There are many publications on the study of the anterior segment spatial structures of PACG eyes by Ultrasound Biomicroscopy (UBM) [16-18] and few publications on the study of Optical Coherence Tomography (OCT) . OCT is a noninvasive contactless investigation technique of big practical interest that offers a quick and simple analysis of the anterior chamber structures.
The Aim of the Work
To analyze the main pathological components of ACA closing and opening before and after the phacoemulsification of the lens based on OCT data.
Materials and Methods
We analyzed the OCT data of the anterior and posterior segments, IOL master and the treatment response of 35 patients (35 eyes) with PACG with the pupillary block. The patients underwent ultrasound phacoemulsification with IOL implantation in 2-3 days after the partial relief of acute and subacute glaucoma attack and subsiding of the edema. The age range of patients’ is from 51 to 81 years old (mean age 65 years old). 0 women (57.1%) and 15 men (42.9%) are able-bodied age for whom surgery is required in order to provide quickest social adaptation for the patient’s.
Initial glaucoma was detected in 10 eyes, developed glaucoma was detected in 13 eyes and advanced glaucoma was detected in 12 eyes. Before the surgery, IOP was decreased to 25-28 mm of mercury by the prescription of Carbonic Anhydrase (CA) blockers, diuretics and glycerol per os. In this case, the CA blockers were taken as a choice of therapy because in ACG timololum, elevated IOP should be used in combination with myotics and not as a monotherapy. The administration of myotics before the phacoemulsification of the lens makes the procedure more complicated. After the IOP decrease, 40% glucose solution is administered which subsides corneal edema that helps to do OCT of the cornea and the uvea.
The preoperational refraction of all the eyes was established as the hypermetropia of various degrees. In 25 eyes (71.4%) there was phacosclerosis, in other eyes there was complicated initial or immature cataract with various levels of manifestation, visual acuity before the surgery was 0.01- 0.2 without correction. After 2-3 days the reduction of the corneal edema visual acuity with hypermetropic correction increased up to 0.5- 0.7.
The control groups were composed of 25 healthy individuals (50 eyes) with transparent lens without any changes in IOP and 22 patients (44 eyes) with POAG. The patient’s age was from 55 to 80 years old. The gonioscopic visualized open ACA with a possibility to examine identification zones and the absence of goniosynechiae. The visual acuity in control groups amounted 0.5-0.8 with a small myopic correction. The lens opacity was conditioned by the myopization. The degree of the lens opacity in the control group decreased the social adaptation of able-bodied patients; however, it allowed the unobstructed OCT of the cornea and uvea.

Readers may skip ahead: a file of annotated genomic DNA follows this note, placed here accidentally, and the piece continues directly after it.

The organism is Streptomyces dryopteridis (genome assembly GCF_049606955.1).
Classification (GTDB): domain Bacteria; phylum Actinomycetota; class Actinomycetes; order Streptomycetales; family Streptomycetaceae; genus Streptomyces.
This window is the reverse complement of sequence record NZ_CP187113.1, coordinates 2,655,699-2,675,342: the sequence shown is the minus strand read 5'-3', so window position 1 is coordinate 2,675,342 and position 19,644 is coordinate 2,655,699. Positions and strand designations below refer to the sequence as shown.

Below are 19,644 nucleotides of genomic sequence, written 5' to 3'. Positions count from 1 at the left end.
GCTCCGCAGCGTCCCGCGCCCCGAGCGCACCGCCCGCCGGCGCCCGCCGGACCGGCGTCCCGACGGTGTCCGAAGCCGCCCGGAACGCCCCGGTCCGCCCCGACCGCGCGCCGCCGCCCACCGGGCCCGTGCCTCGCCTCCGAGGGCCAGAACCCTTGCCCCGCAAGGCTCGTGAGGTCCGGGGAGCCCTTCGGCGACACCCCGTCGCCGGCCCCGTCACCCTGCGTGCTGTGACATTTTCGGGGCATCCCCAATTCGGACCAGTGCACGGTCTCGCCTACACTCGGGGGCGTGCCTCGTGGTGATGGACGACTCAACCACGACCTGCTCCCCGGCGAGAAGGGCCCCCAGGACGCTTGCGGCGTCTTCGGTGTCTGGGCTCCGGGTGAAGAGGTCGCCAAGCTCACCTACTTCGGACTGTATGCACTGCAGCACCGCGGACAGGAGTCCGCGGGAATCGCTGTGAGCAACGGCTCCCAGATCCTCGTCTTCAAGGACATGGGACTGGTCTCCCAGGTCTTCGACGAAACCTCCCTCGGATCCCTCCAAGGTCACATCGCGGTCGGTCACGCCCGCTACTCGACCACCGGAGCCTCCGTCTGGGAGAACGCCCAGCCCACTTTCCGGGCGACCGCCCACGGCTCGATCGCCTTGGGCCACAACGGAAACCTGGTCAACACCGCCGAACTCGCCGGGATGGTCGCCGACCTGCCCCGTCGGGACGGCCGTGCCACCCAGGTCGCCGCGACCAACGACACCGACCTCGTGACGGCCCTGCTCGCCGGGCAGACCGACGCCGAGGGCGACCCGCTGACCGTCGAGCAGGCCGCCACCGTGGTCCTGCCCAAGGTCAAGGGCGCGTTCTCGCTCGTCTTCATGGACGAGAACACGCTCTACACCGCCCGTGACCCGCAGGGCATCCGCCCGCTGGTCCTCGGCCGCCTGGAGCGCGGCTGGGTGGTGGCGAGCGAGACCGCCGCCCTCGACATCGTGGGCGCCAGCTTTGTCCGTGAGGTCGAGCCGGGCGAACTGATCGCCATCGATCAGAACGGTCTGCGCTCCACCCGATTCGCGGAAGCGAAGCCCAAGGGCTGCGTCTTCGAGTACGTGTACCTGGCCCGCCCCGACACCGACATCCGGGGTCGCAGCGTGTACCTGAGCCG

The groups of the study were homogeneous by their age and sex composition. Patients with eye comorbidity (diabetic retinopathy, vitreomacular traction syndrome, etc.) were excluded from the study.
All the patients had standard preoperational and post operational ophthalmological examination and the OCT of the anterior and posterior segments.
The OCT of the anterior and posterior segments is provided for the identification of central and peripheral corneal thickness, level of ACA opening and the CT. The level of ACA opening was evaluated by the anterior chamber opening distance and depth. IOLmaster provided for the identification of the depth of the anterior chamber. The ACA opening distance is the distance between the posterior surface of the cornea and the iris in 500 microns from the scleral spur.
The CT was measured by Cirrus HDOCT (Carl Zeiss Meditec Inc., Dublin, CA) tomographer with the possibility to use the EDIOCT (Enhanced Depth Imaging) program. The investigation was performed in HD 5 line raster mode with the flag on EDI sign. The thickness was measured on the cross-section going through the central fovea and in the parafovea (1000 microns from the fovea towards the temporal side) from the outward border of the pigment epithelium to the inner border of the sclera (lamina fusca). The quantitative evaluation of the main biomechanical components of ACA closing in the experimental and control groups is given in table 1.
The CT is thinner from the nasal side and in order to make the changes in the choroid more indicative, CT parameters in the parafovea from the temporal side were included into the table.
86% patients admitted to the hospital with AACG had the anterior chamber angle closed (Figure 1). 5 (14.3%) patients of the main group had the slit-like angle of the anterior chamber before the surgery.